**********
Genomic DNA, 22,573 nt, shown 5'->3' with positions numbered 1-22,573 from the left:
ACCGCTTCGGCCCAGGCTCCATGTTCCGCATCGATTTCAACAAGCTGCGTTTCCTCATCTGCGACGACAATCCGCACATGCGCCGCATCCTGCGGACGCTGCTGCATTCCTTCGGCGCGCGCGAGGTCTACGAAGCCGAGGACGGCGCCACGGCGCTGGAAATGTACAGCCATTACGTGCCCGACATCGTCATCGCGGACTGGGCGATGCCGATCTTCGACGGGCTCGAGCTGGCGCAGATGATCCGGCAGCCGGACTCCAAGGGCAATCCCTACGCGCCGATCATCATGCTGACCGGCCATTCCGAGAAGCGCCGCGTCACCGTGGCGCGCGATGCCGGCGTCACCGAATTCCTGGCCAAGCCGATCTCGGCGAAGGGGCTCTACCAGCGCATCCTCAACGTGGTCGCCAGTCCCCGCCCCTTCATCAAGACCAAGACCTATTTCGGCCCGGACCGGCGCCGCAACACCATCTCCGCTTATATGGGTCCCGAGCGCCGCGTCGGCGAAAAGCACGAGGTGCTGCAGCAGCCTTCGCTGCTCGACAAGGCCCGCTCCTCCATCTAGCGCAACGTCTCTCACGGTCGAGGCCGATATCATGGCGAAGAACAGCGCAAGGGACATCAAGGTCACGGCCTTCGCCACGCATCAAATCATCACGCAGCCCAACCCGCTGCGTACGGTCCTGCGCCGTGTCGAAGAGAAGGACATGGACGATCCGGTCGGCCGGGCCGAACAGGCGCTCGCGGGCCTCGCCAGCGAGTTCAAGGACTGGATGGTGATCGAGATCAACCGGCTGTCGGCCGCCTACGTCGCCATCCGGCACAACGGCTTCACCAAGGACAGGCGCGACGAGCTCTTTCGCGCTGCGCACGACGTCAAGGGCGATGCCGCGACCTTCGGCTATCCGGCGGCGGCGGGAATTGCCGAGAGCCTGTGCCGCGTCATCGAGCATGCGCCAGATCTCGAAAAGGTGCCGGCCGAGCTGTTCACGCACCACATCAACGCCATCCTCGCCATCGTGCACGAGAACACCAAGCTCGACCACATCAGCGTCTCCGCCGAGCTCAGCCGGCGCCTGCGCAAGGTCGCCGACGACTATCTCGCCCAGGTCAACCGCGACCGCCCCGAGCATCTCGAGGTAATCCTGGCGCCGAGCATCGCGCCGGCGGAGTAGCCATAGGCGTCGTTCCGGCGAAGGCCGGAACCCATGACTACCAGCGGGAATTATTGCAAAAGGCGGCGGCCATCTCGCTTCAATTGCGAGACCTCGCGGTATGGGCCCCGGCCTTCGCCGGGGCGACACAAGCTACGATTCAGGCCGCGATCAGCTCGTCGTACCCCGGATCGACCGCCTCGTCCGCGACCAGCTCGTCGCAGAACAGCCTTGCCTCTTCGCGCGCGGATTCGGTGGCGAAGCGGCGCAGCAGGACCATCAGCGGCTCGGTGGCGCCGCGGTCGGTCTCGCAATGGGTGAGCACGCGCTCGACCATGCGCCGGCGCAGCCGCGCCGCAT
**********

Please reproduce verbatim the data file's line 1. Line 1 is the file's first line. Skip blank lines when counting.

Genomic DNA, 22,573 nt, shown 5'->3' with positions numbered 1-22,573 from the left: